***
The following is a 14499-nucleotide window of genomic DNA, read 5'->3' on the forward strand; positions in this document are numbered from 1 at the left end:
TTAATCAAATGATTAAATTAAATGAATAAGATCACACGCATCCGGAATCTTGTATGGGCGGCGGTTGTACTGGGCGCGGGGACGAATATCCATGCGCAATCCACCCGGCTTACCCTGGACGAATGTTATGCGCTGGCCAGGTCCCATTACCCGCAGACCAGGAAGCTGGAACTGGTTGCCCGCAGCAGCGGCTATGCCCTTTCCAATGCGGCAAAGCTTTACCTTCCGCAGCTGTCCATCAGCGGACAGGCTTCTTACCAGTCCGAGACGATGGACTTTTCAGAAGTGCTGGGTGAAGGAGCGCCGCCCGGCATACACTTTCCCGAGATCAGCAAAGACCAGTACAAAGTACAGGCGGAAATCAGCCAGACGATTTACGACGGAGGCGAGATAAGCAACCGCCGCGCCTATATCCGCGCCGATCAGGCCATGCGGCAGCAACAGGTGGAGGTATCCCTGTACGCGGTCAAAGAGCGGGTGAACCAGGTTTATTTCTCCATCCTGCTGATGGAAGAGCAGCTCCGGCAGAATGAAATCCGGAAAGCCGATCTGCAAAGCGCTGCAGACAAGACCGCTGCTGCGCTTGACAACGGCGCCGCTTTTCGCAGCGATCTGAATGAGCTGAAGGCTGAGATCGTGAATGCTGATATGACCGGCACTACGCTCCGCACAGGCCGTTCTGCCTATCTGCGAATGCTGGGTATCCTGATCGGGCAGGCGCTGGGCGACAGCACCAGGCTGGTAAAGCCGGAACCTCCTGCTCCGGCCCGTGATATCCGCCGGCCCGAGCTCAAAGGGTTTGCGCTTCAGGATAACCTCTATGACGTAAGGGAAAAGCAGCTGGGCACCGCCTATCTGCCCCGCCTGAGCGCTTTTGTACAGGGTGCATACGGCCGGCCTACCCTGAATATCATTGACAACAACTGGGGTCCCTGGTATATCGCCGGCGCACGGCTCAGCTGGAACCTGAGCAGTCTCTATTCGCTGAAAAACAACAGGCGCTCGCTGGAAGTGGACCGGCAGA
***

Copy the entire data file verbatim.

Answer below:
The following is a 14499-nucleotide window of genomic DNA, read 5'->3' on the forward strand; positions in this document are numbered from 1 at the left end:
TTAATCAAATGATTAAATTAAATGAATAAGATCACACGCATCCGGAATCTTGTATGGGCGGCGGTTGTACTGGGCGCGGGGACGAATATCCATGCGCAATCCACCCGGCTTACCCTGGACGAATGTTATGCGCTGGCCAGGTCCCATTACCCGCAGACCAGGAAGCTGGAACTGGTTGCCCGCAGCAGCGGCTATGCCCTTTCCAATGCGGCAAAGCTTTACCTTCCGCAGCTGTCCATCAGCGGACAGGCTTCTTACCAGTCCGAGACGATGGACTTTTCAGAAGTGCTGGGTGAAGGAGCGCCGCCCGGCATACACTTTCCCGAGATCAGCAAAGACCAGTACAAAGTACAGGCGGAAATCAGCCAGACGATTTACGACGGAGGCGAGATAAGCAACCGCCGCGCCTATATCCGCGCCGATCAGGCCATGCGGCAGCAACAGGTGGAGGTATCCCTGTACGCGGTCAAAGAGCGGGTGAACCAGGTTTATTTCTCCATCCTGCTGATGGAAGAGCAGCTCCGGCAGAATGAAATCCGGAAAGCCGATCTGCAAAGCGCTGCAGACAAGACCGCTGCTGCGCTTGACAACGGCGCCGCTTTTCGCAGCGATCTGAATGAGCTGAAGGCTGAGATCGTGAATGCTGATATGACCGGCACTACGCTCCGCACAGGCCGTTCTGCCTATCTGCGAATGCTGGGTATCCTGATCGGGCAGGCGCTGGGCGACAGCACCAGGCTGGTAAAGCCGGAACCTCCTGCTCCGGCCCGTGATATCCGCCGGCCCGAGCTCAAAGGGTTTGCGCTTCAGGATAACCTCTATGACGTAAGGGAAAAGCAGCTGGGCACCGCCTATCTGCCCCGCCTGAGCGCTTTTGTACAGGGTGCATACGGCCGGCCTACCCTGAATATCATTGACAACAACTGGGGTCCCTGGTATATCGCCGGCGCACGGCTCAGCTGGAACCTGAGCAGTCTCTATTCGCTGAAAAACAACAGGCGCTCGCTGGAAGTGGACCGGCAGA